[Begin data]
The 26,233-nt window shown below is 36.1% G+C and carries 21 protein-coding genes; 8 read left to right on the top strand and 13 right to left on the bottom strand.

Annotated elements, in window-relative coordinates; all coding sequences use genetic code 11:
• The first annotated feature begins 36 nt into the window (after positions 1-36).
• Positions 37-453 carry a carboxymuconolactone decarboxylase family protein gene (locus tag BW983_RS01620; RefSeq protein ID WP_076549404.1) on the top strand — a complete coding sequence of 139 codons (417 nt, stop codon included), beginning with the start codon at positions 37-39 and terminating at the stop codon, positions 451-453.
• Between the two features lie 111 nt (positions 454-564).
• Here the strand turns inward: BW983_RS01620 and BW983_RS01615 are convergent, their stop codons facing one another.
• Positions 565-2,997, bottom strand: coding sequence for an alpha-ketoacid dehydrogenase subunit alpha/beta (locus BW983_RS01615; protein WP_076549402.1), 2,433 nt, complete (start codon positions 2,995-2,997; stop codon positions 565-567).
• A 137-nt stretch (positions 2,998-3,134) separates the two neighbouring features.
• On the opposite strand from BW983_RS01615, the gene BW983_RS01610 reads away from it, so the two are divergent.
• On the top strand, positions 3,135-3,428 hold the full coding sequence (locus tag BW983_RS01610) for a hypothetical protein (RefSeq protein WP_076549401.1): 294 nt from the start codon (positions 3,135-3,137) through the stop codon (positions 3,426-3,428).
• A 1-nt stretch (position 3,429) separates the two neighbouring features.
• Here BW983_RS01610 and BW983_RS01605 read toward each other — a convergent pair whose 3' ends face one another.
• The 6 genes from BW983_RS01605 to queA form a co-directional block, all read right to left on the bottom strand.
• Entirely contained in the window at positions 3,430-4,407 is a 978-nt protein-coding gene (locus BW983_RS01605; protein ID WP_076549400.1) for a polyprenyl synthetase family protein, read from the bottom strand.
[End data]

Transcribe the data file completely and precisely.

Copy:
The 26,233-nt window shown below is 36.1% G+C and carries 21 protein-coding genes; 8 read left to right on the top strand and 13 right to left on the bottom strand.

Annotated elements, in window-relative coordinates; all coding sequences use genetic code 11:
• The first annotated feature begins 36 nt into the window (after positions 1-36).
• Positions 37-453 carry a carboxymuconolactone decarboxylase family protein gene (locus tag BW983_RS01620; RefSeq protein ID WP_076549404.1) on the top strand — a complete coding sequence of 139 codons (417 nt, stop codon included), beginning with the start codon at positions 37-39 and terminating at the stop codon, positions 451-453.
• Between the two features lie 111 nt (positions 454-564).
• Here the strand turns inward: BW983_RS01620 and BW983_RS01615 are convergent, their stop codons facing one another.
• Positions 565-2,997, bottom strand: coding sequence for an alpha-ketoacid dehydrogenase subunit alpha/beta (locus BW983_RS01615; protein WP_076549402.1), 2,433 nt, complete (start codon positions 2,995-2,997; stop codon positions 565-567).
• A 137-nt stretch (positions 2,998-3,134) separates the two neighbouring features.
• On the opposite strand from BW983_RS01615, the gene BW983_RS01610 reads away from it, so the two are divergent.
• On the top strand, positions 3,135-3,428 hold the full coding sequence (locus tag BW983_RS01610) for a hypothetical protein (RefSeq protein WP_076549401.1): 294 nt from the start codon (positions 3,135-3,137) through the stop codon (positions 3,426-3,428).
• A 1-nt stretch (position 3,429) separates the two neighbouring features.
• Here BW983_RS01610 and BW983_RS01605 read toward each other — a convergent pair whose 3' ends face one another.
• The 6 genes from BW983_RS01605 to queA form a co-directional block, all read right to left on the bottom strand.
• Entirely contained in the window at positions 3,430-4,407 is a 978-nt protein-coding gene (locus BW983_RS01605; protein ID WP_076549400.1) for a polyprenyl synthetase family protein, read from the bottom strand.